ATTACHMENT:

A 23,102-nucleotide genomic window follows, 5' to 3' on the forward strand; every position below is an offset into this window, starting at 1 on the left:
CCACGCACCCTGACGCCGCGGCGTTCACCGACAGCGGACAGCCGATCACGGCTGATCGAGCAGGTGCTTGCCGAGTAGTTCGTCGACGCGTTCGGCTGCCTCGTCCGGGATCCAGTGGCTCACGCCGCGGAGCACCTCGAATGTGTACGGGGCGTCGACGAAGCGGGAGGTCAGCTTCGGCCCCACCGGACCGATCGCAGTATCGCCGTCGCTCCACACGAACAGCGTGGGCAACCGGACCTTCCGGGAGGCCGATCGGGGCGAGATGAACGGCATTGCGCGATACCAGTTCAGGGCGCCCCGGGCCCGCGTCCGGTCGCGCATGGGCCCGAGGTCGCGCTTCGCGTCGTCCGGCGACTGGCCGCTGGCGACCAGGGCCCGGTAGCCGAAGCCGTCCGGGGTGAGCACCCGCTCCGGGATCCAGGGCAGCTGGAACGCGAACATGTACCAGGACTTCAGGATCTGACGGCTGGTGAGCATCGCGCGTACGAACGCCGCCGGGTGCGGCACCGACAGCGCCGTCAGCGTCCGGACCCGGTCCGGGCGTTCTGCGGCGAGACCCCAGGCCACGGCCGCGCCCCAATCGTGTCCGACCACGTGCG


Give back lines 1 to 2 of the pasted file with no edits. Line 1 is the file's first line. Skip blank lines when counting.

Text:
A 23,102-nucleotide genomic window follows, 5' to 3' on the forward strand; every position below is an offset into this window, starting at 1 on the left:
CCACGCACCCTGACGCCGCGGCGTTCACCGACAGCGGACAGCCGATCACGGCTGATCGAGCAGGTGCTTGCCGAGTAGTTCGTCGACGCGTTCGGCTGCCTCGTCCGGGATCCAGTGGCTCACGCCGCGGAGCACCTCGAATGTGTACGGGGCGTCGACGAAGCGGGAGGTCAGCTTCGGCCCCACCGGACCGATCGCAGTATCGCCGTCGCTCCACACGAACAGCGTGGGCAACCGGACCTTCCGGGAGGCCGATCGGGGCGAGATGAACGGCATTGCGCGATACCAGTTCAGGGCGCCCCGGGCCCGCGTCCGGTCGCGCATGGGCCCGAGGTCGCGCTTCGCGTCGTCCGGCGACTGGCCGCTGGCGACCAGGGCCCGGTAGCCGAAGCCGTCCGGGGTGAGCACCCGCTCCGGGATCCAGGGCAGCTGGAACGCGAACATGTACCAGGACTTCAGGATCTGACGGCTGGTGAGCATCGCGCGTACGAACGCCGCCGGGTGCGGCACCGACAGCGCCGTCAGCGTCCGGACCCGGTCCGGGCGTTCTGCGGCGAGACCCCAGGCCACGGCCGCGCCCCAATCGTGTCCGACCACGTGCG